Ancient Aliens – Aliens and the Undead: Zombies rising from their graves… Blood sucking vampires damned for all eternity… and humans trapped in a life and death struggle between heaven and hell.
For thousands of years, mankind has told tales of encounters with strange, soulless creatures. Are these beliefs merely manmade fabrications–or could there be extraterrestrial origins in earthly encounters with the undead?
Ancient Aliens – Aliens and the Undead
Ancient Aliens explores the controversial theory that extraterrestrials have visited Earth for millions of years. From the age of the dinosaurs to ancient Egypt, from early cave drawings to continued mass sightings in the US, each episode in this hit HISTORY series gives historic depth to the questions, speculations, provocative controversies, first-hand accounts and grounded theories surrounding this age old debate. Did intelligent beings from outer space visit Earth thousands of years ago?
A zombie (Haitian French: zombi, Haitian Creole: zonbi) is a fictional undead being created through the reanimation of a corpse. Zombies are most commonly found in horror and fantasy genre works. The term comes from Haitian folklore, in which a zombie is a dead body reanimated through various methods, most commonly magic. Modern depictions of the reanimation of the dead do not necessarily involve magic but often invoke science fictional methods such as carriers, radiation, mental diseases, vectors, pathogens, parasites, scientific accidents, etc.
The English word “zombie” was first recorded in 1819, in a history of Brazil by the poet Robert Southey, in the form of “zombi”. The Oxford English Dictionary gives the word’s origin as West African and compares it to the Kongo words nzambi (god) and zumbi (fetish). A Kimbundu-to-Portuguese dictionary from 1903 defines the related word nzumbi as soul, while a later Kimbundu–Portuguese dictionary defines it as being a “spirit that is supposed to wander the earth to torment the living”.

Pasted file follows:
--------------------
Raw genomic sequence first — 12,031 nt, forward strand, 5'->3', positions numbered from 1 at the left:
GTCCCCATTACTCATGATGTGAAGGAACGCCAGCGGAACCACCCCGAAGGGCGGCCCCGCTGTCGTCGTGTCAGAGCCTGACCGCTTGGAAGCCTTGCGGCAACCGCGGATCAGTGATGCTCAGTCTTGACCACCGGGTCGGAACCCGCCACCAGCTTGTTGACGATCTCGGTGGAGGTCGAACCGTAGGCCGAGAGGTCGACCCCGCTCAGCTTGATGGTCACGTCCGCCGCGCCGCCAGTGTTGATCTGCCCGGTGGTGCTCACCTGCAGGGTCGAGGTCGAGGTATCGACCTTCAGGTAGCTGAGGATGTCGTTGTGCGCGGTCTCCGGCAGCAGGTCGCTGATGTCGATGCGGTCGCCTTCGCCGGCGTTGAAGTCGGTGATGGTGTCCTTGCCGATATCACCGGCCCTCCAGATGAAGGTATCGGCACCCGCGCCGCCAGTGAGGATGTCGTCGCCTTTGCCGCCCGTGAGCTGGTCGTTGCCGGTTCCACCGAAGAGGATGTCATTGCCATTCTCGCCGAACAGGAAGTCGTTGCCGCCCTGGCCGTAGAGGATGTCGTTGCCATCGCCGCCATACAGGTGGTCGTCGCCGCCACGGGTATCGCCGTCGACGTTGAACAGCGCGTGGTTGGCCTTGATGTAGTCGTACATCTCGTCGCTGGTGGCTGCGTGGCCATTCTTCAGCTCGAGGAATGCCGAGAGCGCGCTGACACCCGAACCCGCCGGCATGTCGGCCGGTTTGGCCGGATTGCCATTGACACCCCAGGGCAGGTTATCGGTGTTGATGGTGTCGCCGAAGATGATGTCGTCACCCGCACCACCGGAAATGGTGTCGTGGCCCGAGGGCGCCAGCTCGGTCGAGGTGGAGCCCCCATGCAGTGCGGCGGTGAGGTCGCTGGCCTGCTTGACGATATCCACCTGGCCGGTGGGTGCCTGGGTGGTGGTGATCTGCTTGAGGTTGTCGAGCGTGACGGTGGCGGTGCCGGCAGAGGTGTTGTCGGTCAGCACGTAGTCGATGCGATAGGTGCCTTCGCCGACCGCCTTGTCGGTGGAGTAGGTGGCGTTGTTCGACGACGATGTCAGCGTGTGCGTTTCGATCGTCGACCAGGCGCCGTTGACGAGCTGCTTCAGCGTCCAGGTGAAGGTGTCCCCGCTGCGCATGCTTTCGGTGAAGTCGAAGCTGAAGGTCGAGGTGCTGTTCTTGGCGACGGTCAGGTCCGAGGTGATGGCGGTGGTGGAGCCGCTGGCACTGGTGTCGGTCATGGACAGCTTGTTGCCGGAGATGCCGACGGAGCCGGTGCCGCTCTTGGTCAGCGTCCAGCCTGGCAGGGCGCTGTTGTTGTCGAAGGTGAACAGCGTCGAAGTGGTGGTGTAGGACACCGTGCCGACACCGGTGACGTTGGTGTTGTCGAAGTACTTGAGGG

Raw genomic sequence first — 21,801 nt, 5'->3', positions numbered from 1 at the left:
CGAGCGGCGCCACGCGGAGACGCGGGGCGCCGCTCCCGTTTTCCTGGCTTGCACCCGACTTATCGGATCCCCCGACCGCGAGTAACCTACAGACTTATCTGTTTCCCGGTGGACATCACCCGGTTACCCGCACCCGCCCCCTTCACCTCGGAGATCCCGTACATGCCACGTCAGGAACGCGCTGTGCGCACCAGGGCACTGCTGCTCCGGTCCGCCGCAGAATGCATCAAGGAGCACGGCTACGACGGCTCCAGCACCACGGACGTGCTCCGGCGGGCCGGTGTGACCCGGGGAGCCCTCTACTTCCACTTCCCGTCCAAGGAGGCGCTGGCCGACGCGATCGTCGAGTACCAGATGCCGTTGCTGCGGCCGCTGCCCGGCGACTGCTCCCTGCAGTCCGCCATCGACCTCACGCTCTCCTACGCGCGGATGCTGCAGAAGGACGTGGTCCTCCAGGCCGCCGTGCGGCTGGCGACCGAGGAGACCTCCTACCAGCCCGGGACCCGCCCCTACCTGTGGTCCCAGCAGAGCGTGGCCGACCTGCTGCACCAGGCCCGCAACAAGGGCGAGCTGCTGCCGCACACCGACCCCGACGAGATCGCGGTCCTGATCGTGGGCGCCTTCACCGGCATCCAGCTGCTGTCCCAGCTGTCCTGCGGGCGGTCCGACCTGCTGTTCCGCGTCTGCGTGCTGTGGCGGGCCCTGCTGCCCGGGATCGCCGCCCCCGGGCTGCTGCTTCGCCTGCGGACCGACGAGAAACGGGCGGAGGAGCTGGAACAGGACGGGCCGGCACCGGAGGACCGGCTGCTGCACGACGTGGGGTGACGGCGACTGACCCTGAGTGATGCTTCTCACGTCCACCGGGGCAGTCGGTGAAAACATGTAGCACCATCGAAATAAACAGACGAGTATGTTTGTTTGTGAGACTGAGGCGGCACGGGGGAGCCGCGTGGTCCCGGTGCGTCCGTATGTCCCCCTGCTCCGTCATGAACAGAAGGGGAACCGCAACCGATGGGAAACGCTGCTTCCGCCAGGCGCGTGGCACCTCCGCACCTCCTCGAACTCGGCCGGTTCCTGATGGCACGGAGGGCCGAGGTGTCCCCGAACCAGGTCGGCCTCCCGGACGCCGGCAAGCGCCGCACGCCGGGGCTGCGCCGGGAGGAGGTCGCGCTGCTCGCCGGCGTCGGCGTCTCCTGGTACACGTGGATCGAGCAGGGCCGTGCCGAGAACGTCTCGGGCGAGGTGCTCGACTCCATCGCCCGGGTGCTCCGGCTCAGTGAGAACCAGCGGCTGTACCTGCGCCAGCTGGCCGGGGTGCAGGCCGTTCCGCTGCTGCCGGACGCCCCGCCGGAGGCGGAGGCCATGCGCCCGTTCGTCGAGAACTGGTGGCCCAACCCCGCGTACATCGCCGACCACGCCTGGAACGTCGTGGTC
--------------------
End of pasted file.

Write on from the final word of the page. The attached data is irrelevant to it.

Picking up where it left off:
One of the first books to expose Western culture to the concept of the voodoo zombie was The Magic Island (1929) by W. B. Seabrook. This is the sensationalized account of a narrator who encounters voodoo cults in Haiti and their resurrected thralls. Time commented that the book “introduced ‘zombi’ into U.S. speech”. Zombies have a complex literary heritage, with antecedents ranging from Richard Matheson and H. P. Lovecraft to Mary Shelley’s Frankenstein drawing on European folklore of the undead.
A vampire is a creature from folklore that subsists by feeding on the vital essence (generally in the form of blood) of the living. In European folklore, vampires are undead creatures that often visited loved ones and caused mischief or deaths in the neighborhoods they inhabited while they were alive. They wore shrouds and were often described as bloated and of ruddy or dark countenance, markedly different from today’s gaunt, pale vampire which dates from the early 19th century.
Vampiric entities have been recorded in most cultures; the term vampire was popularized in Western Europe after reports of an 18th-century mass hysteria of a pre-existing folk belief in the Balkans and Eastern Europe that in some cases resulted in corpses being staked and people being accused of vampirism. Local variants in Eastern Europe were also known by different names, such as shtriga in Albania, vrykolakas in Greece and strigoi in Romania.